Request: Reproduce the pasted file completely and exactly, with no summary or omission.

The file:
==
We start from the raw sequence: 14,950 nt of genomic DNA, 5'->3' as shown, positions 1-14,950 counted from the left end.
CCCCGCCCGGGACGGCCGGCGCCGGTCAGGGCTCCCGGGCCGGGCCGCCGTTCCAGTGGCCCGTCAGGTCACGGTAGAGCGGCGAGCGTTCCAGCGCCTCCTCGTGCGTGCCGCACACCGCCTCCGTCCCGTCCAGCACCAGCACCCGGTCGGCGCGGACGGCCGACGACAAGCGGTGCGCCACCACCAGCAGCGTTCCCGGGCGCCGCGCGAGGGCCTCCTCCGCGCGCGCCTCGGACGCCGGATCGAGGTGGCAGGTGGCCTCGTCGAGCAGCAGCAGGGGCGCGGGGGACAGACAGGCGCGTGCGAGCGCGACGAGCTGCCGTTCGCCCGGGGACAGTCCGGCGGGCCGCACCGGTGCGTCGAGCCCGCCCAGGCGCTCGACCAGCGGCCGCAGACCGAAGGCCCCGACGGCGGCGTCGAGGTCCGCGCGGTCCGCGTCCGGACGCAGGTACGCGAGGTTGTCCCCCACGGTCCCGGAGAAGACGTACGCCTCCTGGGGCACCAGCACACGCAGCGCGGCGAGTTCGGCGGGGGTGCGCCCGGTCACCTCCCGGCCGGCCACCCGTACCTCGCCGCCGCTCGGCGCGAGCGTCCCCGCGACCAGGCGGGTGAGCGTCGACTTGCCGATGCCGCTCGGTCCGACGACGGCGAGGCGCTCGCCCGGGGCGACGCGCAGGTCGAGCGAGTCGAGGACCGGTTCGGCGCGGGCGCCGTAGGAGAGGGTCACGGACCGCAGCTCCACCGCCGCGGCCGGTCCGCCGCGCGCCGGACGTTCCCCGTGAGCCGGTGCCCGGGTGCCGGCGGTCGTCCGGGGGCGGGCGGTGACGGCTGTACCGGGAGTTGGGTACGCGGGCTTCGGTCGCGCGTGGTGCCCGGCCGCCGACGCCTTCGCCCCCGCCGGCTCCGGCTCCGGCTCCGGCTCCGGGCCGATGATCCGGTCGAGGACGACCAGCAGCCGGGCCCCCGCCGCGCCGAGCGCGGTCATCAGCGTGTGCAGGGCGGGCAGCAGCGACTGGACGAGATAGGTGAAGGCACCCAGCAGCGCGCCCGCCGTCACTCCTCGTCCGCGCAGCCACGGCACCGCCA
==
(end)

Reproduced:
We start from the raw sequence: 14,950 nt of genomic DNA, 5'->3' as shown, positions 1-14,950 counted from the left end.
CCCCGCCCGGGACGGCCGGCGCCGGTCAGGGCTCCCGGGCCGGGCCGCCGTTCCAGTGGCCCGTCAGGTCACGGTAGAGCGGCGAGCGTTCCAGCGCCTCCTCGTGCGTGCCGCACACCGCCTCCGTCCCGTCCAGCACCAGCACCCGGTCGGCGCGGACGGCCGACGACAAGCGGTGCGCCACCACCAGCAGCGTTCCCGGGCGCCGCGCGAGGGCCTCCTCCGCGCGCGCCTCGGACGCCGGATCGAGGTGGCAGGTGGCCTCGTCGAGCAGCAGCAGGGGCGCGGGGGACAGACAGGCGCGTGCGAGCGCGACGAGCTGCCGTTCGCCCGGGGACAGTCCGGCGGGCCGCACCGGTGCGTCGAGCCCGCCCAGGCGCTCGACCAGCGGCCGCAGACCGAAGGCCCCGACGGCGGCGTCGAGGTCCGCGCGGTCCGCGTCCGGACGCAGGTACGCGAGGTTGTCCCCCACGGTCCCGGAGAAGACGTACGCCTCCTGGGGCACCAGCACACGCAGCGCGGCGAGTTCGGCGGGGGTGCGCCCGGTCACCTCCCGGCCGGCCACCCGTACCTCGCCGCCGCTCGGCGCGAGCGTCCCCGCGACCAGGCGGGTGAGCGTCGACTTGCCGATGCCGCTCGGTCCGACGACGGCGAGGCGCTCGCCCGGGGCGACGCGCAGGTCGAGCGAGTCGAGGACCGGTTCGGCGCGGGCGCCGTAGGAGAGGGTCACGGACCGCAGCTCCACCGCCGCGGCCGGTCCGCCGCGCGCCGGACGTTCCCCGTGAGCCGGTGCCCGGGTGCCGGCGGTCGTCCGGGGGCGGGCGGTGACGGCTGTACCGGGAGTTGGGTACGCGGGCTTCGGTCGCGCGTGGTGCCCGGCCGCCGACGCCTTCGCCCCCGCCGGCTCCGGCTCCGGCTCCGGCTCCGGGCCGATGATCCGGTCGAGGACGACCAGCAGCCGGGCCCCCGCCGCGCCGAGCGCGGTCATCAGCGTGTGCAGGGCGGGCAGCAGCGACTGGACGAGATAGGTGAAGGCACCCAGCAGCGCGCCCGCCGTCACTCCTCGTCCGCGCAGCCACGGCACCGCCA